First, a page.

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Sickle Cell Disease: Information for Parents

What is Sickle Cell Disease?

Sickle cell disease is an inherited disorder of the red blood cells. There are several different types of sickle cell disease.

Normal red blood cells are shaped like disks and can move normally through the blood vessels. In sickle cell disease, the iron-rich protein called hemoglobin forms strands inside the blood cells. These strands cause the cell to be sickle (U-shaped). Sickle cells cannot move normally through the blood vessels, because they are stiff and sticky. They block blood flow in the blood vessels, keeping blood and oxygen from reaching the tissues.

Blocked blood flow causes pain that might last hours or days. It can also damage many major organs in the body. Children, especially young children, with sickle cell disease are also at higher risk of serious infection.

Why Sickle Cell Disease is also called Sickle Cell Anemia?

Because sickled cells don't last as long as normal cells do, a child with sickle cell disease may not have as many red blood cells in their blood as people who don't have sickle cell disease. This is called anemia.

Children with sickle cell disease usually have a lower red blood cell count than children who do not have sickle cell disease. Sometimes, children with sickle cell disease need a blood transfusion because of their anemia.

How do children get Sickle Cell Disease?

Sickle cell disease is a condition that children get in the same way they get the color of their eyes, skin, and hair. A child with sickle cell disease is born with it; he or she inherits it.

How sickle cell disease is inherited:

  • The gene that is important in sickle cell disease produces the special protein called hemoglobin within the red blood cells that carries oxygen from the lungs to the rest of the body.
  • Hemoglobin is what makes your blood look red in color.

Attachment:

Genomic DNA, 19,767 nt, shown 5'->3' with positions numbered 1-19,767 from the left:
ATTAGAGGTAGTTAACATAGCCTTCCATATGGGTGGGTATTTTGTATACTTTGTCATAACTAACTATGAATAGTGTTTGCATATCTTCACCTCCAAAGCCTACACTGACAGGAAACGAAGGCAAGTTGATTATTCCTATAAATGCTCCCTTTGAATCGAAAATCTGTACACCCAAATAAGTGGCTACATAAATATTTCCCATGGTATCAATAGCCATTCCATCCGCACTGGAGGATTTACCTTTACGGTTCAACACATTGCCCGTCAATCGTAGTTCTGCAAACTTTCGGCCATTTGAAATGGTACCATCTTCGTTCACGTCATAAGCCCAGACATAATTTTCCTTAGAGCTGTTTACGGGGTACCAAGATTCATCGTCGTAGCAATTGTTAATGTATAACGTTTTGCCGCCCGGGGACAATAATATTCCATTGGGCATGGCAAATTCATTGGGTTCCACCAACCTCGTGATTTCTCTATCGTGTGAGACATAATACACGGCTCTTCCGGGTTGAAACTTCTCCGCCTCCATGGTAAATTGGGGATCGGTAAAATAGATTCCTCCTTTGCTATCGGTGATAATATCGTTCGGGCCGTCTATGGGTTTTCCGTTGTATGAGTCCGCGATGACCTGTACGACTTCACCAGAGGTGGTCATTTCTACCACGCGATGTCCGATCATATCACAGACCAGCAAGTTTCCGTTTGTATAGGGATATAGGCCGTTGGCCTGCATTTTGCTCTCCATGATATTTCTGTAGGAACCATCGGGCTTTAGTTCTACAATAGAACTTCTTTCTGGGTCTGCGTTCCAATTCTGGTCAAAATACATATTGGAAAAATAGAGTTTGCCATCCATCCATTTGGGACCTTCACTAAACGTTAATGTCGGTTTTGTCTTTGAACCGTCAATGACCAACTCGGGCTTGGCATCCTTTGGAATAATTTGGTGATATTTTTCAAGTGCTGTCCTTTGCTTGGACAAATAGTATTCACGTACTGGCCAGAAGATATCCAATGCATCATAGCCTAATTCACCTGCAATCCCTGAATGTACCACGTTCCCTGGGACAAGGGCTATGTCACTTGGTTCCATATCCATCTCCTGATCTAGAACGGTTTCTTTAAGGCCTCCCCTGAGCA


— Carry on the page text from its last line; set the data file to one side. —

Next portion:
• Everyone has one hemoglobin trait inherited from our mother and one inherited from our father. The most common traits are called A, S, and C. The combination of traits is important in whether a child has sickle cell disease or not. The following combinations can occur:
    • DO NOT have sickle cell disease:
      • A + A  (AA)   no sickle cell disease
      • A + S   (AS) carrier of the sickle cell "S" trait
      • A + C   (AC) carrier of the sickle cell "C" trait
    • DO have sickle cell disease:
      • S + S   (SS)  Sickle cell disease
      • S + C   (SC) Sickle cell disease

Why is sickle cell disease more common in people of African American heritage?

The trait for sickle cell disease is more common in people who have distant or recent ancestors from Africa. About one out of 12 people who have African ancestry carry the S or C trait. That is, they do not have sickle cell disease but have the trait (AS or AC). If their partner also has the S or C trait, then their children may have a chance of having sickle cell disease. This is why even bi-racial or multi-racial children can have sickle cell disease. About one in 400 people of African ancestry have sickle cell disease.

How do I know my child's Sickle Cell type?

Every state in the US provides a newborn screening test for sickle cell trait and sickle cell disease. This is the way most infants are identified with sickle cell disease before they show some of the problems and can begin treatment to prevent some of the serious problems that can occur. Learn more here.

Who are the doctors that care for children with sickle cell disease?

In addition to a child's pediatrician, he or she may also see a pediatric hematologist. These doctors specialize in the care of children with sickle cell disease. In some areas of the country, there are also Comprehensive Sickle Cell Centers, where doctors care for people of all ages with sickle cell disease and similar blood conditions.   

 

Last Updated
11/21/2015
Source
Section on Genetics and Birth Defects (Copyright © 2015 American Academy of Pediatrics)
The information contained on this Web site should not be used as a substitute for the medical care and advice of your pediatrician. There may be variations in treatment that your pediatrician may recommend based on individual facts and circumstances.
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